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have amazing radars on our bridge of the time time when and if it's and on us radars we can see the new activity at nights because poachers really go out at night the night of march 11th 2017 was busier than most of the sea shepherds farley mowat here on patrol for poachers spotted a small fishing boat in the back of the refuge. and when we see a target ladies we get our ship as close as possible and then the drone team is going to be ready to drop the drone was able to film these illegal fishermen with what appeared to be a boat load of 12 of the fishermen noticed the thrown and began hurling objects at it then we get the 4th age. legal fisherman retreating to 2 odd minutes getting to a 2 hour bus i call to. tell them to position. tell them what
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we're seeing at the same time and and then they calm and they tried to arrest them the next day the ship caught another seemingly bolder group fishing in broad daylight this was the 1st time the drone was able to capture full daylight images of a boat load of coach to 12 and 12 minutes can the big problem is money just like always . illegal fishing activity for to brings out a lot of money because china is opening a black market that is attracting a lot of organized crime says it's a 2 hour bus and batteries for more than 20000 dollars a kilo of course when you come to those fishing villages where the minimum wage is so low and they can make $5000.00 a kilo locally with a good one. swim bladder. the mexican government has invested so far
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over a 1000000000 pixels in compensating fishermen and from someone go forward it isn't a scientist but he co-chairs the baccy the rescue program in mexico he created a plan to use economic incentives to keep your nets out of the gulf for the past 2 years mexico has paid fishermen not to fish until alternative gear that don't kill back ether could be developed you can imagine going to the communities and trying to convince families not to go back and fish which is what they have been doing for generations that's who they are right as part of their identity i would say and that's the whole purpose also of these programs to have them go back and fish but being able to do so without arguing but you know. it's important for mexico to save the market for from extinction and i would do it's equivalent to the same efforts as china has been doing to save panda mexico's efforts have seen mixed
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results progress has been made but the numbers don't lie the bucky is almost gone there recently that we are where we are it's because our fishing overages have failed to come with alternative fishing gear for 2 decades i mean that's incredible they haven't been able to do it even if i had 20 years ago if they had hired mit or who would have already something. but the preacher is barman has a monopole embury the only one tests alternative theories with that's horrible. it is early morning in ensign on the mexico techno has been invited to travel out to the pacific ocean to see where the bucket the rescue plan is truly taking shape these pens belong to bottle farms a mexican tuna farming company the bakkies a rescue team turned to them for help where where would the natural be these big problem we have the big danger of losing the back you know so we are aware of that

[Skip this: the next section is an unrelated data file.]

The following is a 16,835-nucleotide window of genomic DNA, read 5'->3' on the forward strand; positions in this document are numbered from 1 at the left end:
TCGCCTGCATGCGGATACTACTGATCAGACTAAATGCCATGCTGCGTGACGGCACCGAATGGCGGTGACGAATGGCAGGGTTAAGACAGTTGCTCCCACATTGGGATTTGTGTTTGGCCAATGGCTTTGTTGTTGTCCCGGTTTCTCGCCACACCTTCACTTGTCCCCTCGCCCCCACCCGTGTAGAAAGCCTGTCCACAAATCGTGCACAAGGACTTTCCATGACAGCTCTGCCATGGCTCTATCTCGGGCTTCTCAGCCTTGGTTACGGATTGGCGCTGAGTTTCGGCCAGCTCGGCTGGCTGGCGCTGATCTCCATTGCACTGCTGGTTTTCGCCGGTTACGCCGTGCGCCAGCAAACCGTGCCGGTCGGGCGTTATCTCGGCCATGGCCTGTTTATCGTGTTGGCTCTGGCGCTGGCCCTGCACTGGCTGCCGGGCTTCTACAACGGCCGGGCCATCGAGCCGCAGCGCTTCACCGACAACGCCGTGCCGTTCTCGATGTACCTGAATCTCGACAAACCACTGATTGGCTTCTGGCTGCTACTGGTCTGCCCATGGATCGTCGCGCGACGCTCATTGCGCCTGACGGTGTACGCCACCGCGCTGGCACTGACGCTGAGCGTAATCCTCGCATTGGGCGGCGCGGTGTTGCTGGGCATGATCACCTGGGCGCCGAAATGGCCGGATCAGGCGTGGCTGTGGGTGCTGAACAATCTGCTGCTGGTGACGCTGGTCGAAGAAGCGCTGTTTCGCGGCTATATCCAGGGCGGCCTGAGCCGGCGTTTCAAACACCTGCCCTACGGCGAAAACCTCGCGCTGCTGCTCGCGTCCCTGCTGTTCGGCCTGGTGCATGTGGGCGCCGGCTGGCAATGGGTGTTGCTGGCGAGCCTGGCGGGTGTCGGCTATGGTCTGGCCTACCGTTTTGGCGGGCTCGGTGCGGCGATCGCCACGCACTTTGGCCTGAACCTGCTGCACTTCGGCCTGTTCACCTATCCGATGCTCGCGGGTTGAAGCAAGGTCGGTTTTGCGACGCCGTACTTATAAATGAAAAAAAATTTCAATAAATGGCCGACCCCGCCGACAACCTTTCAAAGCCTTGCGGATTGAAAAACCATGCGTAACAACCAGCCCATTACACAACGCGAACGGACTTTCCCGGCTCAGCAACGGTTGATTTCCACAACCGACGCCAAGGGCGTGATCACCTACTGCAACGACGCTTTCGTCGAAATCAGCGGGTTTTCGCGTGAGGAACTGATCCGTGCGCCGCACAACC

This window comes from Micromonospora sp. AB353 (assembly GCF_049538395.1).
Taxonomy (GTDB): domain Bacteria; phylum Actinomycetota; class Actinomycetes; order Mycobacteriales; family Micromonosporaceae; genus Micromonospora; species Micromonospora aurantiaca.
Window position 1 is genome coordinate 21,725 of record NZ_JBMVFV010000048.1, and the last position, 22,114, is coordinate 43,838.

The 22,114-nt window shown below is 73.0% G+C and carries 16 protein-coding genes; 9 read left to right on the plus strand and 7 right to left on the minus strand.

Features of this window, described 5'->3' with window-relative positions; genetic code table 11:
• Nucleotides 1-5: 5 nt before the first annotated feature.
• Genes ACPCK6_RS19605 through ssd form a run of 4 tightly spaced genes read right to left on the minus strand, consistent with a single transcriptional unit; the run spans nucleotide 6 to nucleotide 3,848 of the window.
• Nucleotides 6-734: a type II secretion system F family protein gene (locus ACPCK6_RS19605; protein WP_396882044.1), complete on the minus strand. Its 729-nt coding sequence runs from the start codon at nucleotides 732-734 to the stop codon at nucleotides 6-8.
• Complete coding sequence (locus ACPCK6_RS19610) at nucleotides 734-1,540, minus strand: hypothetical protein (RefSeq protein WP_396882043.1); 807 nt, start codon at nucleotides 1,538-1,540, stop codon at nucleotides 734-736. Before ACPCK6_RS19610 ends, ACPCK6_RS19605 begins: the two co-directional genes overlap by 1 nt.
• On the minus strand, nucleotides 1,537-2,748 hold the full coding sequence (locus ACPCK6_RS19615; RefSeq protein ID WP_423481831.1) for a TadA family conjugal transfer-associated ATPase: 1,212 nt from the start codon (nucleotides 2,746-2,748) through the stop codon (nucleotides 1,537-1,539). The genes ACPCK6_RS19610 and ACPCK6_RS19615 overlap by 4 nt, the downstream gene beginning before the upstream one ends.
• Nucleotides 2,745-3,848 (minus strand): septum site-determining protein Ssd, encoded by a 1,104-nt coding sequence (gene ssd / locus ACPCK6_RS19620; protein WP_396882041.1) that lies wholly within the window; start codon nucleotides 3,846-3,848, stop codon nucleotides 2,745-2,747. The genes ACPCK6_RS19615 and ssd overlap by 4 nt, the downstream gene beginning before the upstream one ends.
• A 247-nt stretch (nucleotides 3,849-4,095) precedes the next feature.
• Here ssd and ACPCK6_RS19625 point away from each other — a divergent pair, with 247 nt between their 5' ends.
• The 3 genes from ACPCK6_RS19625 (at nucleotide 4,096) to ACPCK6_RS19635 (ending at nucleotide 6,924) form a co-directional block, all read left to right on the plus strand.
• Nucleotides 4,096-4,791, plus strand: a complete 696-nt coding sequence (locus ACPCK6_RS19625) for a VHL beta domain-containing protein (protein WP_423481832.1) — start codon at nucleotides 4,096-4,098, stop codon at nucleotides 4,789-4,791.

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we are delighted to be part of or. is the operations manager of a quad you'll see on the a c pen designed to give tourists an up close view of the tuna farming business this camera is currently located off the coast of ensign out of mexico on the pacific side of baja california and contains hundreds of bluefin tuna but before long it will be moved to the gulf of california and if all goes well with a back up the rescue effort instead of china there will be by keep us swimming within it be bunko provided renderings of the redesigned bucket the pen which feature 2 observation tubs this tourist attraction will become a floating laboratory you know we're looking at the tuna in the observation area it struck me that they're feeding very close to the surface and that's not normally how they feed right. so they've had to learn
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a new way of feeding and that will essentially be the case for them i keep them i suppose so. as far as i know the rocky days eating the same thing that the dolphins 2 of the open ocean that i mean they are eating small fish and sweet things play out there for when those kind of organisms of the ocean differently they record. and is going to learn how to eat the rocky the pan will be taken here to the northernmost end of the gulf in an area called much or a cove gustava showed us the area during our gulf tour the blue building i'm sure is an old trick processing plant that will be converted to an on site veterinary care center so you think that's the best shot absolutely it's not only the best shot but it's the only shot that we have we're going to have facilities in the ocean we're going to have some also limited land and we're also looking to one of
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the. most important pieces of these projects was to have a facility right in the heart of the of a key. area where we can have vets where we can have 247 care for but keep those there we could be monitoring them we can learn a little bit more about but there is a little opposition to the rescue plan within the scientific community the conservation groups led by the sea shepherd society believe the problem should be solved without captivity shavar has always been fighting against captivity cultivates and for me it's not a solution and 1st ship is not a solution because saving on anymore is not having it in a swimming pool and it should be free and leaving its life and contributing to the eco system kind of a maybe it's not working right now and plan b. those 2 means not. there are many questions surrounding the capture program but if